Visit our Re-post guidelines
It is estimated that each year over 400,000 women in the U.S. experience physical, emotional, and psychospiritual challenges, after having a baby, consistent with the clinical diagnostic criteria for postpartum depression (PPD). The FDA’s newest drug approval for the condition begs the question: can a patented drug really provide a solution to a problem whose origins are not solely physical? And if indeed it can, shouldn’t it at least be safe and effective and priced at a range that makes it accessible to those who are suffering?
On March 19th, 2019, the FDA gave market approval to an intravenously administered drug targeting women diagnosed with postpartum depression. The newly hyped drug is comprised of a proprietary form of a synthetic hormone (brexanalone) and will be sold under the brand name Zulresso by Sage Therapeutics, who sponsored all the drug's pre-approval clinical trials. It will cost $7,450 per vial, with a full course of treatment estimated to cost about $34,000. It is slated to hit the market this June.
Brexanalone is a synthetic analogue of a naturally occurring hormone called allopregnanolone which is synthesized in the human brain, and commonly measured in the urine. It is known to have anesthetic, hypnotic, and sedative properties, and levels of the hormone have been found to drop after pregnancy in the postpartum window coinciding with the onset of the "baby blues," as it was once known before the advent of the clinical term postpartum depression.
Allopregnanolone was first synthesized by scientists at the National Institute of Mental Health in the 1980’s, who modeled it after the metabolites of the steroid hormones progesterone and deoxycorticosterone, which among a number of known and unknown functions, bind to and act upon brain receptors for gamma-aminobutyric acid (GABA) -- considered to be an inhibitory, sedating neurotransmitter.
Ironically, two of the drug’s most common side effects are sedation and sleepiness. Sedation and sleepinesss are well known amplifying factors for those suffering with depression. Consider also that sedatives, as a drug category, are often described as depressives, as a common mechanism of their action is to depress the central nervous system.
One media report described the new drug's most common side effects as follows:
“Most commonly, patients experienced headaches, dizziness, and drowsiness. Yet the panel expressed concern about a particular side effect: Six of 140 women receiving brexanolone either were close to losing consciousness during the infusion or abruptly fell into a deep sleep.”
According to an FDA review of the drug's pre-approval trials, two of the study participants withdrew due to serious adverse events, including a Suicidal Ideation/Attempt, and a Syncope (Passing Out)/Altered State of Consciousness event. Additional adverse events, at least twice as likely to occur in the treatment group versus placebo group, included the following battery of complaints:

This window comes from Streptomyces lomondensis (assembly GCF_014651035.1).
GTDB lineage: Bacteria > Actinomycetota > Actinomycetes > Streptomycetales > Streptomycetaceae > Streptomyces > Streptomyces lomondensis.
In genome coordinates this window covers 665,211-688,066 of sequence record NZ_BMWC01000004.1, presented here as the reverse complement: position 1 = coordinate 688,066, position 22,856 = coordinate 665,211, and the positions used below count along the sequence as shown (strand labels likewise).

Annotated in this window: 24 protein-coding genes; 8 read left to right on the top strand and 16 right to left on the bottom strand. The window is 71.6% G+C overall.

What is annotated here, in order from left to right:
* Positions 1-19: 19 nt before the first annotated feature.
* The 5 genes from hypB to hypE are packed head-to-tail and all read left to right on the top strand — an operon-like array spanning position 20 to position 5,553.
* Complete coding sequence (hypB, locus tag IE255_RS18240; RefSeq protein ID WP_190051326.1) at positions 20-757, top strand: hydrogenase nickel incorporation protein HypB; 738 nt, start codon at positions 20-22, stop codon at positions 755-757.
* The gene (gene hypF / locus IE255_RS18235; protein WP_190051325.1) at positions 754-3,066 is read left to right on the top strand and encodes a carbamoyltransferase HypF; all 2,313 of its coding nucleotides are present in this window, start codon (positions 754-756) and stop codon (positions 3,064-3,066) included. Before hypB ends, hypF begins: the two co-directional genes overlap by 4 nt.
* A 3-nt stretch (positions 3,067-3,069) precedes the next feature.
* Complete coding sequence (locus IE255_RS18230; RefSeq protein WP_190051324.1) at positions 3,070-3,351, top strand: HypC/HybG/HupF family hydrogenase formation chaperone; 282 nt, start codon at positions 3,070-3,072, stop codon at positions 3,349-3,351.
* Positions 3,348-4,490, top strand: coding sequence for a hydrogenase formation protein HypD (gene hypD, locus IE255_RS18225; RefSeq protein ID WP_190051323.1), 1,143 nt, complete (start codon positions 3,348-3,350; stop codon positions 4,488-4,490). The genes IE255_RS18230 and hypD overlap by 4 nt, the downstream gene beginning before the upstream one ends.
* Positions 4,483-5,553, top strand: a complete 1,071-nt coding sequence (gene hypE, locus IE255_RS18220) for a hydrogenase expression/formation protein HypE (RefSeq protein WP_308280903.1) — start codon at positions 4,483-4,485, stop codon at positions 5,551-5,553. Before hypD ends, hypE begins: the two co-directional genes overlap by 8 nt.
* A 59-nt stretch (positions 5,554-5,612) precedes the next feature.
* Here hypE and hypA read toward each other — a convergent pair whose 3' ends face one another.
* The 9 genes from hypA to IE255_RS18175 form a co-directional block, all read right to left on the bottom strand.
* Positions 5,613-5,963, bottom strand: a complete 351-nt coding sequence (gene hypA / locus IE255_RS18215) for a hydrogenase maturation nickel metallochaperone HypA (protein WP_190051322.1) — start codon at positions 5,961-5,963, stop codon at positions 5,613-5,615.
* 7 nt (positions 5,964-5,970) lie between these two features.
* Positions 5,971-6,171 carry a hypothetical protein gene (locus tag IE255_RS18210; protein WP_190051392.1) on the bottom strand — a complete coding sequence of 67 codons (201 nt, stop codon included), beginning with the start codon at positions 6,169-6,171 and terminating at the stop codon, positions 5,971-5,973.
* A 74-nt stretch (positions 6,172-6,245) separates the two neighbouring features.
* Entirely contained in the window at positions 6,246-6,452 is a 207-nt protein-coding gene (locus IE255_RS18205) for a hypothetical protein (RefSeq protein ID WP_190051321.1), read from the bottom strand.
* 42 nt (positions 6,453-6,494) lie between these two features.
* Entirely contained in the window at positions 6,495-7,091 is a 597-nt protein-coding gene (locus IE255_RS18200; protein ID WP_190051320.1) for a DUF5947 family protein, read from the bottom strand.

Loss of consciousness, syncope (passing out)
Flushing, hot flush
These concerning side effects reflect the drug's high degree of toxicity, no doubt related to the unnatural route of administration (unlike intravenously admninistered drugs, those taken orally go to the liver before entering the bloodstream, an inbuilt safety mechanism).
Brexanalone has the same LD50 (the dose required to kill 50% of test animals) score as injected heroin; namely, a LD50 of 20 mg/kg versus 21.8 mg/kg for heroin, as determined by intravenous administration in the mouse model. This is why the drug will only be adminstered within a hospital setting. The drug also requires that breastfeeding be stopped for a 7 day window during the mother's treatment, as the chemical contaminates her breast milk.
Brexanalone was approved based on a very small improvement on the Hamilton Rating Scale for Depression (HAM-D) between placebo and treatment groups: a -2.5 placebo-substracted difference at 60 hours and 0.5 difference (ruled clinically insignificant) at 30 days. While the -2.5 difference was ruled "clinically significant" by those conducting the study and the FDA review board, the argument for the clinical relevance of a relatively small HAM-D score improvement is equivocal at best. If the Clinical Global Impressions (CGI) Scale was used instead, which is arguably of far greater relevance to positive changes observed and experienced in the real world, the drug may have not passed. Learn more about this subtle but profound difference by reading this article on the clinical (ir)relevance of drug-placebo differences.
When considering Brexanalone's purported benefits versus its known risks (nonwithstanding the financial burden, and interruption in the mother/infant’s breastfeeding and/or circadian cycles), is the drug really the “breakthrough drug” solution to postpartum depressioon that the FDA, Sage Therapeutics, and the mainstream media has declared it to be?
It's also important to consider that pharmaceutical drugs are not the only approaches that have been studied for PPM. There are evidence-based, natural treatments for postpartum depression such as saffron, which have been studied to be far safer, more effective, affordable and easily accessible.
For more information on this topic, watch women’s health expert and perinatal specialist Kelly Brogan, MD’s video. She discusses the psychospiritual and cultural context at the root of the postpartum depression issue and the attempt by pharmaceutical companies and conventional medicine to suppress women’s voices and the truth about the real causes and solutions for depression and related mental illness.
For more information on natural ways to address postpartum depression, go to the GreenMedInfo.com database on the topic: Postpartum Depression, and visit Dr. Kelly Brogan's website to read the following articles: